About five years ago Ed had some ideas that he wanted to develop – plays about local North East heroes like the rower Harry Clasper and the old music hall star Joe Wilson that I wasn’t convinced would work so we decided to go solo for a bit to see how that worked. Annoyingly his plays have been very successful!  I decided to change tack completely and try and write a crime novel, the kind of thing I loved reading. I managed to get a place on the very first Crime Writing Ma at the University of East Anglia and I developed my novel, The Man on the Street on that course.

What is it about crime fiction that appeals to people?
I think there are two things, mainly. The first is the puzzle-solving aspect. I think most people have an ‘inner detective.’ They like to think they can work out what’s going on in the world and reading a crime novel is the perfect way to prove that they’re right. And it’s a win-win situation. If they do guess what’s going on they’re happy and if they don’t then they mostly think it’s a very clever twist so like the book anyway.  The second thing is that it’s a safe place to vicariously experience the horrors that hopefully will never visit them in their lives. It’s a form of escapism, you can live in a dark world for however long it takes you to read the book and survive unharmed.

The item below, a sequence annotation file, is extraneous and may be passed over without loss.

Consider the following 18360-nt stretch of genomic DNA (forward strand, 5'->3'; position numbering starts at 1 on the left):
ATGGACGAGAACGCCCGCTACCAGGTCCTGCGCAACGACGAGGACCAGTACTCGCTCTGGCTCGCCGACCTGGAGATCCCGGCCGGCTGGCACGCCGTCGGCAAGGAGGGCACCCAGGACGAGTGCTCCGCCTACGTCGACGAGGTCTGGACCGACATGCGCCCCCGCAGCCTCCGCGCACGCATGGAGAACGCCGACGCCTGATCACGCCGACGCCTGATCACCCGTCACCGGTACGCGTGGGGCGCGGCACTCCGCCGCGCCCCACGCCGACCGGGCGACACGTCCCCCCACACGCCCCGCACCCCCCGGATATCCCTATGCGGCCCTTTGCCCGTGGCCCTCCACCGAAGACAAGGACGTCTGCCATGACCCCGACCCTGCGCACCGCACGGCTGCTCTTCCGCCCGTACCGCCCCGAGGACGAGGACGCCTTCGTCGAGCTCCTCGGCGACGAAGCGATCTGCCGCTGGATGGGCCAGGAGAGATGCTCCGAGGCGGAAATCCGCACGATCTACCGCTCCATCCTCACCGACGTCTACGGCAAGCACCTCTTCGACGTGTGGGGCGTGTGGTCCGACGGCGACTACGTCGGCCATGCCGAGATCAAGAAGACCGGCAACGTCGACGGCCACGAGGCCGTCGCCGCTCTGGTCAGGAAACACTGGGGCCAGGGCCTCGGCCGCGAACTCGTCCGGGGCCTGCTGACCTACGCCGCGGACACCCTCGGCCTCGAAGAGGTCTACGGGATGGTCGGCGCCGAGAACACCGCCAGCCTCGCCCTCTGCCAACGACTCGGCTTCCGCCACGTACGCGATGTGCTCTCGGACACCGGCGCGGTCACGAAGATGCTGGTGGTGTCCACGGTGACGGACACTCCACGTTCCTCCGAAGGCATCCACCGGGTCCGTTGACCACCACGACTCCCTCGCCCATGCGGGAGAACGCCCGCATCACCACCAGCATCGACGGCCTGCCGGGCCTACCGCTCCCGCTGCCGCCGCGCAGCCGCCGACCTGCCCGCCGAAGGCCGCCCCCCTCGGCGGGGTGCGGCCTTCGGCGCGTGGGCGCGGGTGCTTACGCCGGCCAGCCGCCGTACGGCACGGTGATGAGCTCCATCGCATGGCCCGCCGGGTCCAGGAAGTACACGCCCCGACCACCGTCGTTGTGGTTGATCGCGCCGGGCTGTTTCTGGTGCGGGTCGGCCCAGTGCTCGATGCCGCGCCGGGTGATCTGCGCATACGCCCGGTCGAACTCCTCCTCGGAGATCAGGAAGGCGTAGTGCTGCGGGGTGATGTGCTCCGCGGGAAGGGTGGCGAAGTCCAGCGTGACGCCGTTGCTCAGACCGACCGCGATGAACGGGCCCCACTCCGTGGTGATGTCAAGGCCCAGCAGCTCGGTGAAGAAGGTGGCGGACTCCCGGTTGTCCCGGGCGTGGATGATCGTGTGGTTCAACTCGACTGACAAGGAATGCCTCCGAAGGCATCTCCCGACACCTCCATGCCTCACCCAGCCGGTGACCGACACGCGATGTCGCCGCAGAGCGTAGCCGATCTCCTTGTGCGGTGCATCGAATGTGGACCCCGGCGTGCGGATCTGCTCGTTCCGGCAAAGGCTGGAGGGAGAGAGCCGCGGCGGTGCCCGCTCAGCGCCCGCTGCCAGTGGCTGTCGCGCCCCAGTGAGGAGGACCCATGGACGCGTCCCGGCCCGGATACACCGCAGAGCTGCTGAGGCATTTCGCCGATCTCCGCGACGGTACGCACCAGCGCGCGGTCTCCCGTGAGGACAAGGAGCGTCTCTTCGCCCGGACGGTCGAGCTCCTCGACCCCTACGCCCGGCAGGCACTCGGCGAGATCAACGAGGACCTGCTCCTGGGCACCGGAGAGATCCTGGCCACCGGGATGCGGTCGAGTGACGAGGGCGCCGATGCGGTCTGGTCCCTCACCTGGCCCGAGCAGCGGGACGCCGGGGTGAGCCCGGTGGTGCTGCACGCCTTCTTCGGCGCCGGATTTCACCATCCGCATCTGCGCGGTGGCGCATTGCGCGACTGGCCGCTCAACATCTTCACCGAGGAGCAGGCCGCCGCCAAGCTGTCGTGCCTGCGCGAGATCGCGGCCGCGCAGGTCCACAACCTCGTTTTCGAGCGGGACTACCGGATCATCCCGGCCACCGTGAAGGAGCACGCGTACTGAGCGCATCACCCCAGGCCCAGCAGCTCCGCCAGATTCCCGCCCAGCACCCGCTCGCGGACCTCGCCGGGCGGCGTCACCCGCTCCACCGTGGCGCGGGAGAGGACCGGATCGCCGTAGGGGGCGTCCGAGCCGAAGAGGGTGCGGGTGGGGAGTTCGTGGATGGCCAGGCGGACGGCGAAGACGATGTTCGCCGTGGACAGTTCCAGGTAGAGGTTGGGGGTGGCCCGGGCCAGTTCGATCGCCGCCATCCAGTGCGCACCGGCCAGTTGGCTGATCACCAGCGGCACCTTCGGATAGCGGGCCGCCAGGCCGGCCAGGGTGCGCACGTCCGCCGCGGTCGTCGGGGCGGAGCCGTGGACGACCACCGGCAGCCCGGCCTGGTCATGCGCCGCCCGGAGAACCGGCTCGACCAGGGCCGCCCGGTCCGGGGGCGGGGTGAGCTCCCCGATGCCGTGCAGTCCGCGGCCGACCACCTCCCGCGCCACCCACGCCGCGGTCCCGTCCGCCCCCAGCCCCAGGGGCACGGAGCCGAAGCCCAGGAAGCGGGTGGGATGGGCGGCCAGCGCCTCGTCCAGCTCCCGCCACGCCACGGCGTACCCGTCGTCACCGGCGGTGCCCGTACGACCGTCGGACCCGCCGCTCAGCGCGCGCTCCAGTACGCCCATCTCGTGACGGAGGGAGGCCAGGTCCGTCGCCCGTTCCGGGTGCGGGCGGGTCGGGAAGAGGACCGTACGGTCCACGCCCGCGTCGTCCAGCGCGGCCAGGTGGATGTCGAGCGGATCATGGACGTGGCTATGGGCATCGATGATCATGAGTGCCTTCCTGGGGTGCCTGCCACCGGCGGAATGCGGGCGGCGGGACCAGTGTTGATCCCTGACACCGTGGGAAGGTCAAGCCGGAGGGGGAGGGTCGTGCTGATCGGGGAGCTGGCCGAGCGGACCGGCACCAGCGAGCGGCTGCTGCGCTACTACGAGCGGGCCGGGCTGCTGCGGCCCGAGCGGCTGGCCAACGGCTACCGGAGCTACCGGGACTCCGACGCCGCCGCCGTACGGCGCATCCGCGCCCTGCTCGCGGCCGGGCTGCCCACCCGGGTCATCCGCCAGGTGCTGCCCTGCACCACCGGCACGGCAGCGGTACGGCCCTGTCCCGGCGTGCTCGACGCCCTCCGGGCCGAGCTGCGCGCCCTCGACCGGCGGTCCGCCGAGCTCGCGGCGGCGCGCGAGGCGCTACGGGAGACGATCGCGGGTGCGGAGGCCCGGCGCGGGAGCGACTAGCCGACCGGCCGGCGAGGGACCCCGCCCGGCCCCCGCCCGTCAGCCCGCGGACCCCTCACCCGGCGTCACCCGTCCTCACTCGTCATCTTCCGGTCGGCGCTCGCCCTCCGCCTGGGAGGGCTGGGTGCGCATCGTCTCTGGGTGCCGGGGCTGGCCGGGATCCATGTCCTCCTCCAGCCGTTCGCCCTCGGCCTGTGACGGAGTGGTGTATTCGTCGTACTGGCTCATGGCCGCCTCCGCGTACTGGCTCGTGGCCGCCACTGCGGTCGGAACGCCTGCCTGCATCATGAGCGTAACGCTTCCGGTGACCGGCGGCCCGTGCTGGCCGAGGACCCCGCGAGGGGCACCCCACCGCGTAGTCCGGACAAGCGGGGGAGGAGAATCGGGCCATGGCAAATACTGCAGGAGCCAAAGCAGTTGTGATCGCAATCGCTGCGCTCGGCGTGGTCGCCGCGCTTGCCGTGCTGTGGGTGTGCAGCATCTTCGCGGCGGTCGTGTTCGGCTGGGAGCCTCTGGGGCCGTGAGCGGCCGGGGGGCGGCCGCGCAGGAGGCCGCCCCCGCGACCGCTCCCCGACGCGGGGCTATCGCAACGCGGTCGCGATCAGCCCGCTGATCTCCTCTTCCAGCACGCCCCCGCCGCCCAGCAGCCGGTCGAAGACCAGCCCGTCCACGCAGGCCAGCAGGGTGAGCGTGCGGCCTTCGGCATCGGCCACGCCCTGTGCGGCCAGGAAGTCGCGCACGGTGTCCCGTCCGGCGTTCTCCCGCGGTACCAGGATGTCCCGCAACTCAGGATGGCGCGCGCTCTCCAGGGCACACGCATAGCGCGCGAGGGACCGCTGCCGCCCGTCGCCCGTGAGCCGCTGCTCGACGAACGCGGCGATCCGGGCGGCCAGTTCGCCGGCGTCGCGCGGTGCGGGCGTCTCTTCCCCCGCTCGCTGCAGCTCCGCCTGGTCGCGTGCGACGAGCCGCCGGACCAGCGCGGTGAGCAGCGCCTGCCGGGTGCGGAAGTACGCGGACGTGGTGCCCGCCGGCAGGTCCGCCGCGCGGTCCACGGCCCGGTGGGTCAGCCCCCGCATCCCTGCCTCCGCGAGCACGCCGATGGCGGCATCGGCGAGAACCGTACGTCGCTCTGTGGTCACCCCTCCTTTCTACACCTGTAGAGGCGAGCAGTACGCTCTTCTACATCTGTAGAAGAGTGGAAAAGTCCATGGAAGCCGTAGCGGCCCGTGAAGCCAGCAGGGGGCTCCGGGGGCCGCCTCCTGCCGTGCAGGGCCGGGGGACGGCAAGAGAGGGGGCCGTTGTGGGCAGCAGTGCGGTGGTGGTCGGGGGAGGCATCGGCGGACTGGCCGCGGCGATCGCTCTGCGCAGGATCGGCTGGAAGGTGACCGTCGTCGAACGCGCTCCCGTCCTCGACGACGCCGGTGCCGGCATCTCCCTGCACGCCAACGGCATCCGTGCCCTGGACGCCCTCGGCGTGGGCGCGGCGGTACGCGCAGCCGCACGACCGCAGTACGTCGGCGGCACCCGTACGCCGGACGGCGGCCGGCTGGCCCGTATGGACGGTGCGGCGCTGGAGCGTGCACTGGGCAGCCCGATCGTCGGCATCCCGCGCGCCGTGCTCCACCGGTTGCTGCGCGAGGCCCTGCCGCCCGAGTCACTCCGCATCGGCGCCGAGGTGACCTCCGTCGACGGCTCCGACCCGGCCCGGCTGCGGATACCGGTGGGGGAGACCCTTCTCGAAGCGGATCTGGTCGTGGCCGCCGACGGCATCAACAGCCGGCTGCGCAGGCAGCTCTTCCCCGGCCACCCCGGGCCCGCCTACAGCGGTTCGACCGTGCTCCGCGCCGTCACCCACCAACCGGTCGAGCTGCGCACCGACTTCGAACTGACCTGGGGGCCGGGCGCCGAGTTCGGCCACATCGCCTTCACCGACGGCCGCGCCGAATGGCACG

Can you give us a brief synopsis of the book? What inspired it’s creation?
The Man on the Street is about Jimmy, a homeless veteran suffering from PTSD who thinks he sees a murder but no one believes him. When he sees an appeal from a young woman looking for her missing father he thinks the man is the same one he saw being attacked and thrown into the River Tyne. He contacts the woman and together they try to work out what’s happened to her father.  When I first started thinking about writing a book set in the city’s homeless community I discovered a statistic that around 10% of the homeless are ex-servicemen and that fascinated me. I thought it would be interesting to explore how someone who was once so disciplined and organised could end up in that position. I knew about the ex-serviceman side of things so I started volunteering at the People’s Kitchen in Newcastle to find out more about that community. I still work there every Tuesday afternoon helping prepare around 150 meals for anyone who needs feeding.

How did you get nominated for the Crime Writers’ Association’s John Creasey New Blood Dagger and how did it feel winning it?